Organic Farmer October/November 2019


Not all scaling up is through wholesale

marketing. Johnson’s Backyard Garden, literally

started in Brenton Johnson’s Backyard. Now it is

the largest organic farm and CSA in Texas.

Continued from Page 4

for your farm or written your goals

down, see the ATTRA publication

Evaluating a Farming Enterprise for a

goals worksheet at https://attra.ncat.


php?pub=277. Most farmers choose

to expand due to market factors. If

market demand increases or changing

to an intermediate or wholesale market

channel is in order, expansion will be


Market Assessment and


Expanding your farm requires a wellthought-out

marketing plan. Wholesale

markets require product quality and

consistency. It is important to consider

whether or not you are able to produce

a quality product consistently throughout

the season. One of the best ways

to make this determination is through

excellent planning and record keeping.

Did you produce more product at a

consistent quality than you could sell?

Then expansion may be a good choice.

Intermediate markets are a good

segue into larger wholesale channels.

Producers are one step removed from

the end user—think small grocery

stores, restaurants, aggregators. They

allow the producer to maintain a brand

identity and have a higher return on

their product. They are ideal for midscale

producers and are a great way for

farmers to dabble in wholesale markets

and farm expansion, but with a lower

risk. Below is an overview of intermediate

marketing channels to consider

when expanding your farm:

Grocery Stores

Grocery stores vary widely in their

volume and food-safety requirements.

Independent grocery stores and food

cooperatives can be more amenable to

limited volume and lack of consistency.

Larger chain grocery stores may have

shelving fees and regional distribution

models that might make it harder to

break into supplying them. The best

way to find out about grocery store

requirements is to contact the produce


See the ATTRA Marketing Tipsheet

Tips for Selling to Grocery Stores



There are several very large farms that

sell through a community supported

agriculture (CSA) model. CSAs are

complex in that you have to manage

a lot of different crops as well as deal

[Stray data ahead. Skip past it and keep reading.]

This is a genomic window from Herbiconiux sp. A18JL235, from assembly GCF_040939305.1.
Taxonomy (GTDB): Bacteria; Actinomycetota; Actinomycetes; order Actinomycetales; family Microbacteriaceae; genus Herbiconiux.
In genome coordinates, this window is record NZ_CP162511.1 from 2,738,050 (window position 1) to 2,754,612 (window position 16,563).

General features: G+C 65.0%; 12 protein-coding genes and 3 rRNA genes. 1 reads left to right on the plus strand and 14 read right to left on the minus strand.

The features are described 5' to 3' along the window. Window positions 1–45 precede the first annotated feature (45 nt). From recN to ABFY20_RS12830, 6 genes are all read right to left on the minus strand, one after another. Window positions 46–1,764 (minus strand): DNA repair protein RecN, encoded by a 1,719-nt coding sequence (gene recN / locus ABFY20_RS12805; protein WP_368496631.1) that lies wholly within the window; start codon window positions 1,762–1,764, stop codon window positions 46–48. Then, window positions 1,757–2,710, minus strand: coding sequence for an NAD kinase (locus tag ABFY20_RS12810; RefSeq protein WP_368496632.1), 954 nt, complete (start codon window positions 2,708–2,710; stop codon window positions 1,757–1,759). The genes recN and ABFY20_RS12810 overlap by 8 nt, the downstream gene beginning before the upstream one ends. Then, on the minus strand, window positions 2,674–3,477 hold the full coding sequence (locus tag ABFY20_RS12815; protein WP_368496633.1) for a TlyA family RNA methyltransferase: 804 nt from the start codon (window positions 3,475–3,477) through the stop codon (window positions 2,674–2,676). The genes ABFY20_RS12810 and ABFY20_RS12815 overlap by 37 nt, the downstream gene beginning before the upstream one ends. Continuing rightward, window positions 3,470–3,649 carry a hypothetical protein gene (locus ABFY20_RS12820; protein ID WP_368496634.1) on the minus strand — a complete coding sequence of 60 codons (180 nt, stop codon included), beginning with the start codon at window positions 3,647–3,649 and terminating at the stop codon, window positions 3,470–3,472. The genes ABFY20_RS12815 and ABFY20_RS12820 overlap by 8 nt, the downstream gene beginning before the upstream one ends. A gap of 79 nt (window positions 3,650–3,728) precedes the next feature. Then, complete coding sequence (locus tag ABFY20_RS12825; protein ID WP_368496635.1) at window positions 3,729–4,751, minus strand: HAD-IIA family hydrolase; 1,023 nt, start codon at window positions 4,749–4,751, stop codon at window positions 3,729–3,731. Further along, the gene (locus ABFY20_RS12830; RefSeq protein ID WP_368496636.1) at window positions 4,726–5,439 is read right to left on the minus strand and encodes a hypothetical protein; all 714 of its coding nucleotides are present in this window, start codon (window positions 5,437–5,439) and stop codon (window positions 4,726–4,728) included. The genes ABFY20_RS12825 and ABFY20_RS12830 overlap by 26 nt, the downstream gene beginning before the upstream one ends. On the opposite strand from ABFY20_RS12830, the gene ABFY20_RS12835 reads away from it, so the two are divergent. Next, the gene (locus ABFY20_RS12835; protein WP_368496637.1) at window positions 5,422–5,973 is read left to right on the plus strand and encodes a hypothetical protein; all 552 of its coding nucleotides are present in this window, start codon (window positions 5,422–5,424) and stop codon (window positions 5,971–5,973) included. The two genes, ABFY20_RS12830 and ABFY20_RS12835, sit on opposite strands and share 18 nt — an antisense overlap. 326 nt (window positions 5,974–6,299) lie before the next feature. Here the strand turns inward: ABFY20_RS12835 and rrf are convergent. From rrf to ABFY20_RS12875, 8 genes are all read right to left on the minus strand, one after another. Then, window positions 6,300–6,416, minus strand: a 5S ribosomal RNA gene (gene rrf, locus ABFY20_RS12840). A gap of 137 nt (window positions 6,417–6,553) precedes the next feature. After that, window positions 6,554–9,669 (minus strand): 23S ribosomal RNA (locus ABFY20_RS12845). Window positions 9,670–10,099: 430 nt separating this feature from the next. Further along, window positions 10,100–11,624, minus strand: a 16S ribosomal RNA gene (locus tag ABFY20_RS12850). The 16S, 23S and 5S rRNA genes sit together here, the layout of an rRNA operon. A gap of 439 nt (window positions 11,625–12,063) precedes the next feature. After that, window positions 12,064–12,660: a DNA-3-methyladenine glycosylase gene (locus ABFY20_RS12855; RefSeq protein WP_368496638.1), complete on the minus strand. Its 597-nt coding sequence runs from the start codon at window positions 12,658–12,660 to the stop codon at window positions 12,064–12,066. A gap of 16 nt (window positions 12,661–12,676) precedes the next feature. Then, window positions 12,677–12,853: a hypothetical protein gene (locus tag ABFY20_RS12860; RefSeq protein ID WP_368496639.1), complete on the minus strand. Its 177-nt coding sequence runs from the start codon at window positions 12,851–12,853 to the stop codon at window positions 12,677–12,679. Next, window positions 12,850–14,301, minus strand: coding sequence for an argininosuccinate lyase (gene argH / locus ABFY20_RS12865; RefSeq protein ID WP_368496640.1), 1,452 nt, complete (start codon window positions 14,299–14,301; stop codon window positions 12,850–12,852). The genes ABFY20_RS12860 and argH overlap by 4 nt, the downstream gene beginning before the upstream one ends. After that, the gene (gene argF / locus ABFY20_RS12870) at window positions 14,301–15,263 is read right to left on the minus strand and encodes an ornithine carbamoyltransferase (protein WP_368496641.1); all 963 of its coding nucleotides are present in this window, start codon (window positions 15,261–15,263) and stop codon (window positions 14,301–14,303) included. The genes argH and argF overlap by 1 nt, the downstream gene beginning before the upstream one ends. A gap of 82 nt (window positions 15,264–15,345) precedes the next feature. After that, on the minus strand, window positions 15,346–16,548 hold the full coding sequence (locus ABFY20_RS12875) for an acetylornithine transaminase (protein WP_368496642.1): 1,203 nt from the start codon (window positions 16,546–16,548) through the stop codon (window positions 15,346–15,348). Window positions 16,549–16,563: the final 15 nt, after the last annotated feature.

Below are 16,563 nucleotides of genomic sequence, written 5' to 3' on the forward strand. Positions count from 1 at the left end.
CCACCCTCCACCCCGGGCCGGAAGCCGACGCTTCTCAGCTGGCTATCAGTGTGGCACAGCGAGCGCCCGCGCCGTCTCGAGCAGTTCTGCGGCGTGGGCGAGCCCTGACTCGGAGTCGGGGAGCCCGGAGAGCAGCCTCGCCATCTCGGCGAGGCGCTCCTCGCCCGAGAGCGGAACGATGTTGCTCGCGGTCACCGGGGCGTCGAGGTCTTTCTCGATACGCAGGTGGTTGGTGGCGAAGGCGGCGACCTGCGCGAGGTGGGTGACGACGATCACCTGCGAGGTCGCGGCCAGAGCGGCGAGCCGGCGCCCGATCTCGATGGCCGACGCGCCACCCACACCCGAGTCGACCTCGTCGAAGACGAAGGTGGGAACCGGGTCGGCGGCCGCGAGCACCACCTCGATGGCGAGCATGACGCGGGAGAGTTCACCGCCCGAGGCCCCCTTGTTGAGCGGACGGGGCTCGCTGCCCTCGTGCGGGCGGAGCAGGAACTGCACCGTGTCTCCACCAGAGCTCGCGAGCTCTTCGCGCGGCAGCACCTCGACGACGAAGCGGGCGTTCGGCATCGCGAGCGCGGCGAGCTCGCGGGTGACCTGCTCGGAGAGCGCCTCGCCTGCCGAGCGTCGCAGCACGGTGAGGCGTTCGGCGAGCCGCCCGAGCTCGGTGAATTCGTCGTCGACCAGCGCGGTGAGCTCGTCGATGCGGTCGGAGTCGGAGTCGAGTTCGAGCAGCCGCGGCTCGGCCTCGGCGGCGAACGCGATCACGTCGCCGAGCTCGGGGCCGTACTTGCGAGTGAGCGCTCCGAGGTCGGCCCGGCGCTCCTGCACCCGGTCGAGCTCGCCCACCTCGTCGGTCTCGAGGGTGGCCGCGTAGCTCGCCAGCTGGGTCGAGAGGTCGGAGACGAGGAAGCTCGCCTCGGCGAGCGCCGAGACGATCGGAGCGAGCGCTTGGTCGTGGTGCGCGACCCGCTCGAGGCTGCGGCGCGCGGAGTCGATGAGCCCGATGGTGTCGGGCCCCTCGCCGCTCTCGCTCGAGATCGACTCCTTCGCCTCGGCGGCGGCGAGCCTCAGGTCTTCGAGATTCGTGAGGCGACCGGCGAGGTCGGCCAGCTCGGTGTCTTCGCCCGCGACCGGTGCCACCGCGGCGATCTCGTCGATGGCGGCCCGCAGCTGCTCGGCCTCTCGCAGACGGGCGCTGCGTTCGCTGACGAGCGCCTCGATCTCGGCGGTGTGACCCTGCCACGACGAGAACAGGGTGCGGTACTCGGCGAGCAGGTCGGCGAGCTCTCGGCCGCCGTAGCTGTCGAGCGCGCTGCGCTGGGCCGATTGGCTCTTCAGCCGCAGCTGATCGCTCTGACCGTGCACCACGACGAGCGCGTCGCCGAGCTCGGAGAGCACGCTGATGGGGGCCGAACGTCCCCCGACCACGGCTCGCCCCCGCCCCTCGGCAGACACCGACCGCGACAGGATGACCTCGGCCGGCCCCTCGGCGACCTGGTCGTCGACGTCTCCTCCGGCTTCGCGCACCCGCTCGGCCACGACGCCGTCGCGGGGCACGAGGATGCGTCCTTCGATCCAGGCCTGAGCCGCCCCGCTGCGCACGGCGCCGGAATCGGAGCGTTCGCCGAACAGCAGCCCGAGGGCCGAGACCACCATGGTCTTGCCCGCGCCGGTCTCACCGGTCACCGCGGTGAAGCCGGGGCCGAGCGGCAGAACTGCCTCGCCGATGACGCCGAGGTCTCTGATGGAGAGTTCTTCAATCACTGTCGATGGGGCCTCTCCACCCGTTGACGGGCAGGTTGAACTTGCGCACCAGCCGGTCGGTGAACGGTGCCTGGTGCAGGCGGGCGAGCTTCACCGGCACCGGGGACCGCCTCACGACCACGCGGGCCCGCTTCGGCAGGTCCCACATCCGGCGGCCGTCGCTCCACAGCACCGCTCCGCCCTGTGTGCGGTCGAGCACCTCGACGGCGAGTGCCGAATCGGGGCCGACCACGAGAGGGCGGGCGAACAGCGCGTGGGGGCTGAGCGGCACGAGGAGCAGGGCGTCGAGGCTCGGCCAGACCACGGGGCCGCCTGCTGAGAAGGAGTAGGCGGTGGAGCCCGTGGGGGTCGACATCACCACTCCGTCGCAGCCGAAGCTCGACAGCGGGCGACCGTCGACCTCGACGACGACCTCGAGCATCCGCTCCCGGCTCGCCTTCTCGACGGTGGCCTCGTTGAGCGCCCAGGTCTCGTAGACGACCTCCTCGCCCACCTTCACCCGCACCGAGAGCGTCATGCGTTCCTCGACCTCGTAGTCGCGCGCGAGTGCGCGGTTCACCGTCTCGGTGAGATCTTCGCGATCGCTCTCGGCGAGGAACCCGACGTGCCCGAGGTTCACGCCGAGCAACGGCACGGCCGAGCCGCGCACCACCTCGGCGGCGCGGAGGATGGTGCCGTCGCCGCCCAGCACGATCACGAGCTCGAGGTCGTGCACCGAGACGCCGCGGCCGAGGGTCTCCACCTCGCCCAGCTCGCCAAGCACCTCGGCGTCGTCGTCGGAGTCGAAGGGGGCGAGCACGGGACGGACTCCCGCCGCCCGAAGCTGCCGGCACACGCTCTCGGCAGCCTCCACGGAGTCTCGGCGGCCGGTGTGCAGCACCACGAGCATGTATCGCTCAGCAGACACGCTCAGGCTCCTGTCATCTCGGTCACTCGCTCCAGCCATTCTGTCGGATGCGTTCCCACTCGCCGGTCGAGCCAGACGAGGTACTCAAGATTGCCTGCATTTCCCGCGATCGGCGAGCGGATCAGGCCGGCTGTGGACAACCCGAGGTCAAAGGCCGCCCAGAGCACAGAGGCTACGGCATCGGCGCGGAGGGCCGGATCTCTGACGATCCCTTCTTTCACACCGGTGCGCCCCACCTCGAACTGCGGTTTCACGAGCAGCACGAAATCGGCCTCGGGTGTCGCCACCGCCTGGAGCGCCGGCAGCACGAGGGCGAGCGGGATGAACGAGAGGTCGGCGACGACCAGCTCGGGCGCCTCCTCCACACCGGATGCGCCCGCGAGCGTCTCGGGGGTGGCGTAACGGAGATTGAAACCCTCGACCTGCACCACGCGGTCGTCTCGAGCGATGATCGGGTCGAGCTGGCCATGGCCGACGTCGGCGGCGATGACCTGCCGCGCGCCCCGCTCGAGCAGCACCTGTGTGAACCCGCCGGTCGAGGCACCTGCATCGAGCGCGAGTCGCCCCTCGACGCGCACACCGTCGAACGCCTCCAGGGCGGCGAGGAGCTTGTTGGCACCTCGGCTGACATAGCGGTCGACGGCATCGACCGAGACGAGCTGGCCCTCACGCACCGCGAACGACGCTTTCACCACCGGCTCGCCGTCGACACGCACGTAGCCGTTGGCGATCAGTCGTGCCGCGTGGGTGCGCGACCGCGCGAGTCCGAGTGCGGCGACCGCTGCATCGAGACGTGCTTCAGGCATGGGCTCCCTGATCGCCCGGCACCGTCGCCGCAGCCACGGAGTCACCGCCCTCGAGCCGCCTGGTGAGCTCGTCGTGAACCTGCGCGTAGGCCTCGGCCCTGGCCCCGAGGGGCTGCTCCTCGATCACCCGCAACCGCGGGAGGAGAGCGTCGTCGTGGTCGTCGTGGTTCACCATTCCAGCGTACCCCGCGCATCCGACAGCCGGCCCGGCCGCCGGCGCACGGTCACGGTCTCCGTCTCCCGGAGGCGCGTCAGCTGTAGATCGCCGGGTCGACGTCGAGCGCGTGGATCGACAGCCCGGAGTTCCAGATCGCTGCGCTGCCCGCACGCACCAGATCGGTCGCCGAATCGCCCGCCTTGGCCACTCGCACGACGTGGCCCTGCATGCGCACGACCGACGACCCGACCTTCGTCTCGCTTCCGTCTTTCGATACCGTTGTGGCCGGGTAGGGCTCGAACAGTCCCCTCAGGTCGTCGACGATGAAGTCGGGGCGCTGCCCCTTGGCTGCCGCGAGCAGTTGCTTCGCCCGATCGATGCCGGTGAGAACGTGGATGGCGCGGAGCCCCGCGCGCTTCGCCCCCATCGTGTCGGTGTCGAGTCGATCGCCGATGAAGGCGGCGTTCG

with your customers. It is important to

have experience selling through a CSA

before expanding to a larger scale. It is

also important to consider your goals

for expansion. Is your expansion goal

to specialize and simplify the number

and types of crops that you grow? If so,

a CSA is probably not a good marketing


For more information, see ATTRA’s

publication Tips for Selling

through CSAs



Selling to restaurants can be a great way

to scale up the farm. This opportunity

really depends on the restaurant and

their purchasing volume, however.

Some restaurants will want small

quantities of very specialized products

from farmers but buy larger quantity

items from a wholesale distributor.

Contact chefs that have expressed a

desire to purchase local foods. Many

local food organizations have events

that connect producers with restaurant

and other wholesale markets. Keep an

eye out for these types of events locally.

Some restaurants and grocery stores are

willing to finance equipment purchases.

Gallatin Valley Botanical in Bozeman,

Montana worked with a large restaurant

in Bozeman to scale up their farm. Ale

Works has partnered with Matt and

Jacy Rothschiller since 2010, when they

invested in the family’s organic vision at

a key moment when expansion capital

was needed.

Their first initiative—Cash for

Carrots—helped Matt and Jacy purchase

farm equipment to expand their

carrot production such as a seeder and

root washer. Ale Works was paid back

in veggies. The collaboration earned Ale

Works an EcoStar award in 2014.

They also stepped up to help the family

purchase neighboring Rocky Creek

Farm in 2018, increasing their acreage

and ensuring the longevity of an organic

family farm just three miles outside

busy downtown Bozeman. (Montana

Ale Works, 2019)

Aggregators and Food Hubs

If your operation is not quite large

enough to reach wholesale volumes, you

may need to aggregate your product

with products from other growers.

This can pose a challenge for product

quality, consistency, and traceability.

Aggregating can also have significant

implications for food safety and marketing

(Day-Farnsworth et al., 2009).


Organic Farmer October/November 2019

More magazines by this user
Similar magazines